Identity and Culture
In 2018, 40 percent of Hong Kong residents identified as ‘Hong Kongers’ while only 18 percent identified as Chinese, according to the University of Hong Kong (the other respondents identified as either a mix of both or neither). In 2008, these figures were 18 percent and 39 percent respectively. This flip flop seemed to be in response to increasing Chinese influence over the SAR.
Cathryn Clayton, an associate professor of the Asian Studies Program at the University of Hawai’i at Mānoa, says that this reaction to Chinese rule has not happened because in Macau,
“It doesn’t feel like there’s a clash between calling yourself Chinese, at least culturally and talking about being from Macau,” Clayton says. Much of the population — around 46% according to the 2011 Census — are immigrants from Mainland China, many of whom came to Macau looking for employment. This portion of Macau likely does not care much about Macanese politics, is indifferent to increasing Chinese influence, and does not see the need to protest for democratization in Macau.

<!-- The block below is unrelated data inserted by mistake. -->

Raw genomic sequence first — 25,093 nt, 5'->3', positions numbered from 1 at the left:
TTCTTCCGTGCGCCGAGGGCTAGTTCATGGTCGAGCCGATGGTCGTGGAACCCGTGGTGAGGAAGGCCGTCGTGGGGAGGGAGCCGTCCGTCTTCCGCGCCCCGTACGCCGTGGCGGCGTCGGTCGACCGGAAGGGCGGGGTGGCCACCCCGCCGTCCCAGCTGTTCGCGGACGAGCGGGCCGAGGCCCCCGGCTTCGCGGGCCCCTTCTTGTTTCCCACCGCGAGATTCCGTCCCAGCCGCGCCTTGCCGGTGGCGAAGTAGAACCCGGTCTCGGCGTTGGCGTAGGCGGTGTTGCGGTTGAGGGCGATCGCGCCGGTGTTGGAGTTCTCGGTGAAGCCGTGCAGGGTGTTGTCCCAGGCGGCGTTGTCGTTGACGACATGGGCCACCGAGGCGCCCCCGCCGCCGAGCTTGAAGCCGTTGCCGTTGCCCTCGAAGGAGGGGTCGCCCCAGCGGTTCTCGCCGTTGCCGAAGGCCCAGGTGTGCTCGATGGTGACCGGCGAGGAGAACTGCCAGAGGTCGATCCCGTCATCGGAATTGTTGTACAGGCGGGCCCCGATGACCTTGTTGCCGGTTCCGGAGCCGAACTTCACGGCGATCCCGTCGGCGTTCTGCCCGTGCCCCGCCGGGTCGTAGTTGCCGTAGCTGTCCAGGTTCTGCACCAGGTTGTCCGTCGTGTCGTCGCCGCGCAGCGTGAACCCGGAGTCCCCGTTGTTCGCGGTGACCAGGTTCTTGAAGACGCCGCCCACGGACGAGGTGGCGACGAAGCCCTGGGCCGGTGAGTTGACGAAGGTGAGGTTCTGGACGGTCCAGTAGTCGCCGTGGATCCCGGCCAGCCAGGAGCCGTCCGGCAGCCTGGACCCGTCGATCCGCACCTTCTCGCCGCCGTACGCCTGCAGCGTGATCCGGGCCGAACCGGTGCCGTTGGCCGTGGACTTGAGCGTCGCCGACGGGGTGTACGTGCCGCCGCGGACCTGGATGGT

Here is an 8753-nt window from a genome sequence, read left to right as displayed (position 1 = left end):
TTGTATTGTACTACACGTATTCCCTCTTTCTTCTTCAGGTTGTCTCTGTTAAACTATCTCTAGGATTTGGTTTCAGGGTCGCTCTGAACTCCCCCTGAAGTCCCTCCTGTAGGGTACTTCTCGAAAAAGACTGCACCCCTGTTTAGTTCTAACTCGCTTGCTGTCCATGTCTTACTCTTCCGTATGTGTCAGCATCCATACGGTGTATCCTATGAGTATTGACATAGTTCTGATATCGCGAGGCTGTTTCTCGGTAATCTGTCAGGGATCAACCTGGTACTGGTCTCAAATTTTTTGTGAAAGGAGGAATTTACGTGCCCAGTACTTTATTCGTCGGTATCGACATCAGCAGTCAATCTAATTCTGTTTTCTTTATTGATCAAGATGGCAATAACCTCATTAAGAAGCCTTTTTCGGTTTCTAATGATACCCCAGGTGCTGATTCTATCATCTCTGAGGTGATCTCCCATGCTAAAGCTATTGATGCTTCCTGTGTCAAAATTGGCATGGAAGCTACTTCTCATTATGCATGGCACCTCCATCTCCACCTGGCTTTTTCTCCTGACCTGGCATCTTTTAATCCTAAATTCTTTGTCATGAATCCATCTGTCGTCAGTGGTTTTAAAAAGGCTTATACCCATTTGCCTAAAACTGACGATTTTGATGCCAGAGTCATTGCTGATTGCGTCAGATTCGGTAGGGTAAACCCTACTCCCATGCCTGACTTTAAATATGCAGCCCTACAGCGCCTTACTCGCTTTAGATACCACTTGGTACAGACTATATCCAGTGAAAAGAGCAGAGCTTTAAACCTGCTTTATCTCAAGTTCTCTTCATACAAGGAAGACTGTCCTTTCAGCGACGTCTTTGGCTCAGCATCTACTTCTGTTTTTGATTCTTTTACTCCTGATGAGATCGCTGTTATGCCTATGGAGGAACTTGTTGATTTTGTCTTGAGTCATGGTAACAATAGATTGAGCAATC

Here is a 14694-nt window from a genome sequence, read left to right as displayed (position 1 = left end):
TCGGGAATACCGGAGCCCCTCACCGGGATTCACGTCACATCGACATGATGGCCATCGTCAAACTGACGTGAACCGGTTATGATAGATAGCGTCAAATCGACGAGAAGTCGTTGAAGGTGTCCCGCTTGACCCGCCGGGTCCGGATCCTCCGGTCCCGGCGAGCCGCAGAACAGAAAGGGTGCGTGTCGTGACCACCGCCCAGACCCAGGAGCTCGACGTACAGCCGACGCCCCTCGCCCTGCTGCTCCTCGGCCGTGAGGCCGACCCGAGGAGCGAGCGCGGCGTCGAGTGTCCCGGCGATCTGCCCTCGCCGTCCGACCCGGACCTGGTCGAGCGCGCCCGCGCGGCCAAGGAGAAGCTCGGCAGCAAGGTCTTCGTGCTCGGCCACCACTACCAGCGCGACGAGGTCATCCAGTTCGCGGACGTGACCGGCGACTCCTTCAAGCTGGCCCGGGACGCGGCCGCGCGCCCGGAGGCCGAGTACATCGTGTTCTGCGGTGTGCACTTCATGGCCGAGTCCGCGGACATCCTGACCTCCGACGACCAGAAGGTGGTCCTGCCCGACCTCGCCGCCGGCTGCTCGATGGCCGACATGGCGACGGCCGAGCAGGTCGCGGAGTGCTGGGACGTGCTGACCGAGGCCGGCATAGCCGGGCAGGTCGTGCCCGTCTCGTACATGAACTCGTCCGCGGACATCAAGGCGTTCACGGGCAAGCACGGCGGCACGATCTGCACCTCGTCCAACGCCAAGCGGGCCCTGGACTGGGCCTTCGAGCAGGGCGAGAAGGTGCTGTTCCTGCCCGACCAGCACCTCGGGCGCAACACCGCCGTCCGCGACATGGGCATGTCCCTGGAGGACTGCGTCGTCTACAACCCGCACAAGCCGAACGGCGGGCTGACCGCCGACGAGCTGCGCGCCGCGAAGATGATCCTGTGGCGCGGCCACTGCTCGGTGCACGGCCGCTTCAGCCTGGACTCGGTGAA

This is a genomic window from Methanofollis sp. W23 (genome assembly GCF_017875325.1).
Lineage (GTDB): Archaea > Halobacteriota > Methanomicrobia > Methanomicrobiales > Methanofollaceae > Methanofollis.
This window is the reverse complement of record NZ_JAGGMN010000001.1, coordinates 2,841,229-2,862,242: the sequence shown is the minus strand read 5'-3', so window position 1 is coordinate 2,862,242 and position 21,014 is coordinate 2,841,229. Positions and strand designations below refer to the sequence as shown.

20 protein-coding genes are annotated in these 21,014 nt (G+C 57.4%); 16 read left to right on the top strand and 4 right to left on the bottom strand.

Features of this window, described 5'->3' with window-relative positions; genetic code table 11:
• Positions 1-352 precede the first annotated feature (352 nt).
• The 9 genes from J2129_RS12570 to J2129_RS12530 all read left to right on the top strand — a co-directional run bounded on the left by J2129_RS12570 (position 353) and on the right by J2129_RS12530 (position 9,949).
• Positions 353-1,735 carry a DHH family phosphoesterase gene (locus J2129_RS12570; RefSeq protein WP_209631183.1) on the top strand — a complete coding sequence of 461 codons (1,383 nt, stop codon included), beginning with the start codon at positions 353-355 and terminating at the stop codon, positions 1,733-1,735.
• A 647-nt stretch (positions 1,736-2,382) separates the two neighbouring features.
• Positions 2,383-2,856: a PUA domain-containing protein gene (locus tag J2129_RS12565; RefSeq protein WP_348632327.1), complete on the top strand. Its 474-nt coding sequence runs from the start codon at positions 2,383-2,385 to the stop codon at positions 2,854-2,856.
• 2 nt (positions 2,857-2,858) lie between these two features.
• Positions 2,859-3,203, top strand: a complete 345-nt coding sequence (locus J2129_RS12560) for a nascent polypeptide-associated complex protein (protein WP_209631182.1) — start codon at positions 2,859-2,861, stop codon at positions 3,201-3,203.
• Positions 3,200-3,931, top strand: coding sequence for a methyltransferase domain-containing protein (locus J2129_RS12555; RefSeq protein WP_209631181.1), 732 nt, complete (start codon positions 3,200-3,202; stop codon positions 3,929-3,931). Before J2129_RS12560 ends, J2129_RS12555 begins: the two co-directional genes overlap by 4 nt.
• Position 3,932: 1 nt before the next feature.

There also seems to be a lack of resistance to Portuguese presence, not only because of economic reasons but also of cultural and historical reasons.
“Even when the Portuguese were in power, there were not really strong ties with the local Chinese community and the Portuguese so why would the Chinese care about them now. … They aren’t significant to the politics and the economy,” Clayton says.
This is not to say that Macau residents do not sympathize with Hong Kong and its struggle for democracy. According to the South China Morning Post, Macanese youth have traveled to Hong Kong to participate in protests with some saying that Hong Kong’s fight is “also our fight.”
Clayton says that some Macanese government officials do want to see Macau move toward democratization but disagree with Hong Kong’s tactics. Instead, they believe that if they “work within the system, introduce incremental changes, and if [they] play nice and toe the line [they] will be able to get more done.”
Macau had its own share of protests before. These protests, though, have been largely oriented toward the impotence and corruption of local government, and are not directed against Beijing, Clayton says. Despite its mass wealth, the country experiences income inequality, poor health infrastructure, lack of social housing and rising housing prices. In 2007 and 2010, Macau residents held labor protests against government corruption and illegal labor. And after Typhoon Hato hit the region in 2016, protests erupted against the local government’s lackluster response to the emergency.